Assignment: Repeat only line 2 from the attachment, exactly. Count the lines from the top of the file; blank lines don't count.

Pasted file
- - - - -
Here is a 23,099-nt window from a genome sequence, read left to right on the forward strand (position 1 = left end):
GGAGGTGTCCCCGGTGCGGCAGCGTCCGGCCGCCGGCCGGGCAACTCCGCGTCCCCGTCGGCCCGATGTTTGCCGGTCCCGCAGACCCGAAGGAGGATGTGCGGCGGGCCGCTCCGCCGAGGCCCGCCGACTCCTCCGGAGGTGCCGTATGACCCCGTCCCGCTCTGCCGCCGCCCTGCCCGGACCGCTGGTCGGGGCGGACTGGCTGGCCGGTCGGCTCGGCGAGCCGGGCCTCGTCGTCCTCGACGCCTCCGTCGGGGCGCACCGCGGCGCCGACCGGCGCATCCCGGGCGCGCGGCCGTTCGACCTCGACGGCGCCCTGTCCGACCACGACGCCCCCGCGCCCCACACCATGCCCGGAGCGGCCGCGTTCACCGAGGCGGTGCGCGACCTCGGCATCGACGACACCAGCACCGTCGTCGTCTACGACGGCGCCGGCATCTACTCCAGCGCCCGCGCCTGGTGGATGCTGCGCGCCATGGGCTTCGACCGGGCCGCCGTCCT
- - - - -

GGAGGTGTCCCCGGTGCGGCAGCGTCCGGCCGCCGGCCGGGCAACTCCGCGTCCCCGTCGGCCCGATGTTTGCCGGTCCCGCAGACCCGAAGGAGGATGTGCGGCGGGCCGCTCCGCCGAGGCCCGCCGACTCCTCCGGAGGTGCCGTATGACCCCGTCCCGCTCTGCCGCCGCCCTGCCCGGACCGCTGGTCGGGGCGGACTGGCTGGCCGGTCGGCTCGGCGAGCCGGGCCTCGTCGTCCTCGACGCCTCCGTCGGGGCGCACCGCGGCGCCGACCGGCGCATCCCGGGCGCGCGGCCGTTCGACCTCGACGGCGCCCTGTCCGACCACGACGCCCCCGCGCCCCACACCATGCCCGGAGCGGCCGCGTTCACCGAGGCGGTGCGCGACCTCGGCATCGACGACACCAGCACCGTCGTCGTCTACGACGGCGCCGGCATCTACTCCAGCGCCCGCGCCTGGTGGATGCTGCGCGCCATGGGCTTCGACCGGGCCGCCGTCCT